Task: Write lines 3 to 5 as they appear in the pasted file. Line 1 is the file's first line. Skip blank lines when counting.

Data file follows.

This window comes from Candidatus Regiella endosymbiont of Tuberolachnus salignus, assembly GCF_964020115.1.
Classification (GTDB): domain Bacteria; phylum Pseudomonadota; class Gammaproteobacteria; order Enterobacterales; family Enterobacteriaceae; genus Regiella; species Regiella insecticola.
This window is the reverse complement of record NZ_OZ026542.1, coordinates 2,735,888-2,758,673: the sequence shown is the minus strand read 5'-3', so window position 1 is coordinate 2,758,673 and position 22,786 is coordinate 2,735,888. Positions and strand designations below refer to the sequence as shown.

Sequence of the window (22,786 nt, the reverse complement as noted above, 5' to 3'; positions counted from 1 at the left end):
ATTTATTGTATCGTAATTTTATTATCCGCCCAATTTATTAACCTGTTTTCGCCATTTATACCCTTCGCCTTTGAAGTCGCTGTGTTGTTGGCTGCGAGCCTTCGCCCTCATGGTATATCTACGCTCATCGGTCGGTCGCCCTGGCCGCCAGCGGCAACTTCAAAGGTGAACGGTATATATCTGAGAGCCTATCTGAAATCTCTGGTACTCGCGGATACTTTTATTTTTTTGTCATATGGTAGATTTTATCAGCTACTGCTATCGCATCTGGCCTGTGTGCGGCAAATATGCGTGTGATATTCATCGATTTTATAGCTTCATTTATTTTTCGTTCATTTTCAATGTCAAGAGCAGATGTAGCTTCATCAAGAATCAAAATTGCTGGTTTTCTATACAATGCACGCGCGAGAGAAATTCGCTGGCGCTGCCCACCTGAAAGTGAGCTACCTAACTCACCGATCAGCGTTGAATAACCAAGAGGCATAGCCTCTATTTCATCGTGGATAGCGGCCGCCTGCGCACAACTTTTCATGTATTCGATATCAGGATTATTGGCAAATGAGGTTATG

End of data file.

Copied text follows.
This window is the reverse complement of record NZ_OZ026542.1, coordinates 2,735,888-2,758,673: the sequence shown is the minus strand read 5'-3', so window position 1 is coordinate 2,758,673 and position 22,786 is coordinate 2,735,888. Positions and strand designations below refer to the sequence as shown.

Sequence of the window (22,786 nt, the reverse complement as noted above, 5' to 3'; positions counted from 1 at the left end):
ATTTATTGTATCGTAATTTTATTATCCGCCCAATTTATTAACCTGTTTTCGCCATTTATACCCTTCGCCTTTGAAGTCGCTGTGTTGTTGGCTGCGAGCCTTCGCCCTCATGGTATATCTACGCTCATCGGTCGGTCGCCCTGGCCGCCAGCGGCAACTTCAAAGGTGAACGGTATATATCTGAGAGCCTATCTGAAATCTCTGGTACTCGCGGATACTTTTATTTTTTTGTCATATGGTAGATTTTATCAGCTACTGCTATCGCATCTGGCCTGTGTGCGGCAAATATGCGTGTGATATTCATCGATTTTATAGCTTCATTTATTTTTCGTTCATTTTCAATGTCAAGAGCAGATGTAGCTTCATCAAGAATCAAAATTGCTGGTTTTCTATACAATGCACGCGCGAGAGAAATTCGCTGGCGCTGCCCACCTGAAAGTGAGCTACCTAACTCACCGATCAGCGTTGAATAACCAAGAGGCATAGCCTCTATTTCATCGTGGATAGCGGCCGCCTGCGCACAACTTTTCATGTATTCGATATCAGGATTATTGGCAAATGAGGTTATG